Promising Young Woman – Review

Cert – 15, Run-time – 1 hour 53 minutes, Director – Emerald Fennell

After years of being struck by grief, Cassie (Carey Mulligan) goes out to get revenge on the people who she believes led to her best friend’s suicide.

There’s something unexpectedly tense about a high-pitched string version of Britney Spears’ Toxic, it acts as a final countdown to protagonist Cassie’s (Carey Mulligan) grand act of revenge. We’ve already seen that she’s a force to be reckoned with, grieving and angry she spends her evenings pretending to be drunk, being taken home by different men and boldly confronting them before they non-consensually take advantage of her. Mulligan’s performance is subtle and nuanced, fire hiding behind her eyes, almost visible with each breath she emits. While it seems she doesn’t hurt the would-be-rapists – the true consequences aren’t always shown – it’s perhaps tension for her, and how her actions will spin back onto her, that builds up, a stark contrast from the discomfort just seconds before.

Cassie is a medical school dropout, casually working at an almost empty white-void small-town coffee shop – appearing to do almost minimal work she sometimes seems to be there as a Randal to Dante for Laverne Cox’s Gail. It’s here that she re-meets familiar face Ryan (a wonderfully charming Bo Burnham). As a relationship with him grows, he appears to be an actual “nice guy”, not parading around with the thin façade of one for his own sexual gain, Cassie begins to look into other former collegemates. However, her aims are more for revenge than to properly catch-up. Her best friend Nina committed suicide after being sexually assaulted and raped while at the same school, and she’s out for cleverly-planned justice – much of it coming through in feature debut writer-director Emerald Fennell’s screenplay.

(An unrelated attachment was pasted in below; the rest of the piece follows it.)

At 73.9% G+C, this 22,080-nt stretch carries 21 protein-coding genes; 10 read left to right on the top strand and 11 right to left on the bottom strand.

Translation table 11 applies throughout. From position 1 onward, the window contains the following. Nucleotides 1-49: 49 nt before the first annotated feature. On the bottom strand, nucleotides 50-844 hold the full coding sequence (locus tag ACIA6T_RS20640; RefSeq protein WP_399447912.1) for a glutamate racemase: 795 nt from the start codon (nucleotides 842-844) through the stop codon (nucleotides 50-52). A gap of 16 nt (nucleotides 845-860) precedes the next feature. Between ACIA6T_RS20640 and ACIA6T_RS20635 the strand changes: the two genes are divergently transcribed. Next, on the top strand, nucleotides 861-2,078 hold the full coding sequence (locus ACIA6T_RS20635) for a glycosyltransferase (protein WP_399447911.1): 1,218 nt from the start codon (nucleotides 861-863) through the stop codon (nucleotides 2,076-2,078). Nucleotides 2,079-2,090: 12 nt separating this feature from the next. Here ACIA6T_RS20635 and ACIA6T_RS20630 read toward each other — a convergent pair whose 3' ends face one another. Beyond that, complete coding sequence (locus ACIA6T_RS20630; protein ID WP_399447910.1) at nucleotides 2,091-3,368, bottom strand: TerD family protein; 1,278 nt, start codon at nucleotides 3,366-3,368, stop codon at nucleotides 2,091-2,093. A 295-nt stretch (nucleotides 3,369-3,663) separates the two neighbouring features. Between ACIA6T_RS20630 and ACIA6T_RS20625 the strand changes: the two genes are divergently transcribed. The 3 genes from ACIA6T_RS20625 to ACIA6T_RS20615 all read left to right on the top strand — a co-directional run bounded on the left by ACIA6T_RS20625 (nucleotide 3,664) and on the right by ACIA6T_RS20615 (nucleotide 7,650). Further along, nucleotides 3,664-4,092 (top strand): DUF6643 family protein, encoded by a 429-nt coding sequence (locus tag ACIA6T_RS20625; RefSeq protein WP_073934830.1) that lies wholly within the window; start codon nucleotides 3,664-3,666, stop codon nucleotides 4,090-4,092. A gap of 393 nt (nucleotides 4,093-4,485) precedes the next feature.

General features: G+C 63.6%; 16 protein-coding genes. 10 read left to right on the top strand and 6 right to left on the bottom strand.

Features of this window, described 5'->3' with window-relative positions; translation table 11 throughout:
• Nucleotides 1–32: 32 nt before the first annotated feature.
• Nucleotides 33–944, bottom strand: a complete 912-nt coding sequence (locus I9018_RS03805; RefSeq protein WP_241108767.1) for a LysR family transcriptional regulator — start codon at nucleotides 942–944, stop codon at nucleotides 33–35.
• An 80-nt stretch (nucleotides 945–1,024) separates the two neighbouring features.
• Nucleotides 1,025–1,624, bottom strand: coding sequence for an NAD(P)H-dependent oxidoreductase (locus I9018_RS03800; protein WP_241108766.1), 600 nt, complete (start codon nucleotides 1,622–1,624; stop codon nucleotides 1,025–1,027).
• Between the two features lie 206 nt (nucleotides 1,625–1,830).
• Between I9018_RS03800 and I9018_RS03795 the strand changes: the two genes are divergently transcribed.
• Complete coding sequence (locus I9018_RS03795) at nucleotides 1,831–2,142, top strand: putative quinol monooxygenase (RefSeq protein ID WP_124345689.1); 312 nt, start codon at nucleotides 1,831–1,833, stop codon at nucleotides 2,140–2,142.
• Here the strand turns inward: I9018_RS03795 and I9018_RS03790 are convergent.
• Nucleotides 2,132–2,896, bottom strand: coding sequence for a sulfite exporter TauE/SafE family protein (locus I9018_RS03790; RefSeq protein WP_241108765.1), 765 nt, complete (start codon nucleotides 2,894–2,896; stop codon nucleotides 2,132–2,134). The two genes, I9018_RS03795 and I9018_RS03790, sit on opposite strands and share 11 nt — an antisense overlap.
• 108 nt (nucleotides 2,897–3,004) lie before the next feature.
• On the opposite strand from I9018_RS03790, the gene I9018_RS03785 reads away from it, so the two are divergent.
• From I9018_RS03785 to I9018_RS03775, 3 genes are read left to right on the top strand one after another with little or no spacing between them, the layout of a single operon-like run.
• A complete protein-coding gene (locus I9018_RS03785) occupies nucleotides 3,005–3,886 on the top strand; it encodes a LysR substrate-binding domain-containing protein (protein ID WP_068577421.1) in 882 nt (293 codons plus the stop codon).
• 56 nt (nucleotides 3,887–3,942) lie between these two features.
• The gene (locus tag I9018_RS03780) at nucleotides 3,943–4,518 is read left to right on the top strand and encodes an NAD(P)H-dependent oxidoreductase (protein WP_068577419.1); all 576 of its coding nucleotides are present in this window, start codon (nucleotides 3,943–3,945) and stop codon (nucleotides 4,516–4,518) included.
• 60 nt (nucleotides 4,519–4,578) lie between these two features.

There’s something increasingly sinister about Mulligan’s performance as she encounters each new figure in her grand plan. A number of reveals, sometimes you piece things together just before the film confirms your fears, are genuinely shocking, a gasp-inducing mixture that sometimes leads to gut-punch horror – even if everything isn’t always as it seems. All of this is mixed in with the drama of the situation which is rightfully dealt with in pure seriousness and helps to firmly establish a number of the other themes and ideas of the film, while not being degraded to simply a framing device – this is far more than a standard revenge thriller. Even with all of this Fennell finds room for natural and light humour, more so in the light of Mulligan’s challenging of self-believing ‘nice guys’, their either unwillingness to properly respond or general fear of the totally sober woman in front of them, alongside her entertaining interactions and scenes with Burnham.

For everything that the film conjures up and makes a point of, even as a piece of successfully dark satire, there’s a rather cinematic nature to it all. This may not initially seem like the type of film that requires a big screen experience, however as the story develops there’s plenty that demonstrates highly cinematic storytelling that commands to be viewed on a big screen – while still acting as a personal story. By the time Mulligan gets to deliver her standout monologue, conveying the film’s themes and the drama that everything has been encased in so well, there’s an astounding effect that forces you back in amazement, Mulligan dominating your attention with Fennell’s finely written words.

It’s understandable how this film has been divisive, and in some aspects controversial, particularly in regards to the ending – which for some may raise a slight grin, while others may feel it goes for an incorrect tone – and also the way the film goes about the content of a number of scenes as a whole. Either way, hopefully, this scene remains as outstanding thanks to its simplicity, fine writing and Mulligan’s precise performance creating emotion and a slightly sinister hint. Points which run throughout the film and make for an entertaining piece of storytelling with occasional beats of dark satire amongst the somewhat different revenge thriller course that also takes shape within the carefully dealt with core themes.

Mulligan burns with fiery passion in a performance of emotion and rage that captures a sinister feeling in Emerald Fennell’s finely tuned part revenge thriller, part satire mixture. Through darkness and emotion this is certainly a stand-out debut.

Rating: 5 out of 5.

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